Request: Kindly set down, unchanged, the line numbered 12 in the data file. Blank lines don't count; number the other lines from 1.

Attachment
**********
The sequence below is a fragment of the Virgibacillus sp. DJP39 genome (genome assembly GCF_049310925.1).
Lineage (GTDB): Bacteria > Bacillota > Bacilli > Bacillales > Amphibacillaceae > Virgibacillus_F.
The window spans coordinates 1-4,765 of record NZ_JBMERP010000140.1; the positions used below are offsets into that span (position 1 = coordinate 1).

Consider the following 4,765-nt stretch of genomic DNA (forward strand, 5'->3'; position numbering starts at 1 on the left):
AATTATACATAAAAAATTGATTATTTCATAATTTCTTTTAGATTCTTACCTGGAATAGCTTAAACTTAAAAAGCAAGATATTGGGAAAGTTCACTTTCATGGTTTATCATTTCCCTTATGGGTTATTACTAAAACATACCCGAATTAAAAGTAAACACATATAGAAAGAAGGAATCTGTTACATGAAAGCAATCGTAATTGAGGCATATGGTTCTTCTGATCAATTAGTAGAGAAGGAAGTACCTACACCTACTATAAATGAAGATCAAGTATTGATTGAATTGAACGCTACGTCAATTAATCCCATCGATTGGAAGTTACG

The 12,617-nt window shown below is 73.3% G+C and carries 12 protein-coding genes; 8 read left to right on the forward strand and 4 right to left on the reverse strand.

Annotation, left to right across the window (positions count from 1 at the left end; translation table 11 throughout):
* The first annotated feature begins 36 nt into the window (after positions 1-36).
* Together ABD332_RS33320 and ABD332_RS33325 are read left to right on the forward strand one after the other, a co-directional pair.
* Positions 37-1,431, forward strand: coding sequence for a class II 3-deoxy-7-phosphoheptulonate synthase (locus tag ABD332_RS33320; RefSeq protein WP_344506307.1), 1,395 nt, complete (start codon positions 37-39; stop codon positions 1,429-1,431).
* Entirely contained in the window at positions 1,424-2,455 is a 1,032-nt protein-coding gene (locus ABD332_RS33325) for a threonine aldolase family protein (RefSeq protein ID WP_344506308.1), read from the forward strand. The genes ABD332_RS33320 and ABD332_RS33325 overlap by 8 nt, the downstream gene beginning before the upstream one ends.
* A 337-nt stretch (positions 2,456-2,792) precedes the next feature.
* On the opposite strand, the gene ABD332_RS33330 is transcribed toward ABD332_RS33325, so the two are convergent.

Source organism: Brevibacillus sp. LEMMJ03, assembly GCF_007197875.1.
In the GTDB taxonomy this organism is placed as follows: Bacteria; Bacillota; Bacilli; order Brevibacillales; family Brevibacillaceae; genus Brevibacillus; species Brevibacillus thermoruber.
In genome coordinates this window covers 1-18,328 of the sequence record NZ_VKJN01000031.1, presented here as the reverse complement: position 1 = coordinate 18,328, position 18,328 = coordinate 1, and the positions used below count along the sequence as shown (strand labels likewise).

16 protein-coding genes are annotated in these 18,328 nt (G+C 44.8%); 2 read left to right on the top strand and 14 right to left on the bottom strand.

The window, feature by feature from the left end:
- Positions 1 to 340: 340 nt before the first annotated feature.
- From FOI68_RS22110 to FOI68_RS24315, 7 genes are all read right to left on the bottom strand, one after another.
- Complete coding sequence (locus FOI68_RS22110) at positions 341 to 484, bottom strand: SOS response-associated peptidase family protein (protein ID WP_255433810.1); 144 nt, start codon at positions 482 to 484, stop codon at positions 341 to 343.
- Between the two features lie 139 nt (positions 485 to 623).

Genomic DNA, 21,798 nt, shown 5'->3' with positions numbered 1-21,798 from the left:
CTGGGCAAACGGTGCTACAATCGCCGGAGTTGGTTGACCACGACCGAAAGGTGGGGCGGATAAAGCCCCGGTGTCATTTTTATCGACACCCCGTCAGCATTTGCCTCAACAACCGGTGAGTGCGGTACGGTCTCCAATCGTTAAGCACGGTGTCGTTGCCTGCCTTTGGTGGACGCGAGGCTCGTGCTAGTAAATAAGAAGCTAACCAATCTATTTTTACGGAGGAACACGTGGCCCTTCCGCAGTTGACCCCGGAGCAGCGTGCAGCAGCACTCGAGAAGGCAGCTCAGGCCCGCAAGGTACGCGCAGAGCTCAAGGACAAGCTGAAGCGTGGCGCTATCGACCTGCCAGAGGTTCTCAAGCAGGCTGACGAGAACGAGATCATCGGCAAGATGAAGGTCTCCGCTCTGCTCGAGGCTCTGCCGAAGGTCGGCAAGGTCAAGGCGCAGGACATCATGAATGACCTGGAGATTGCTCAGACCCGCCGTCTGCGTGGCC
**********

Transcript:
* A 337-nt stretch (positions 2,456-2,792) precedes the next feature.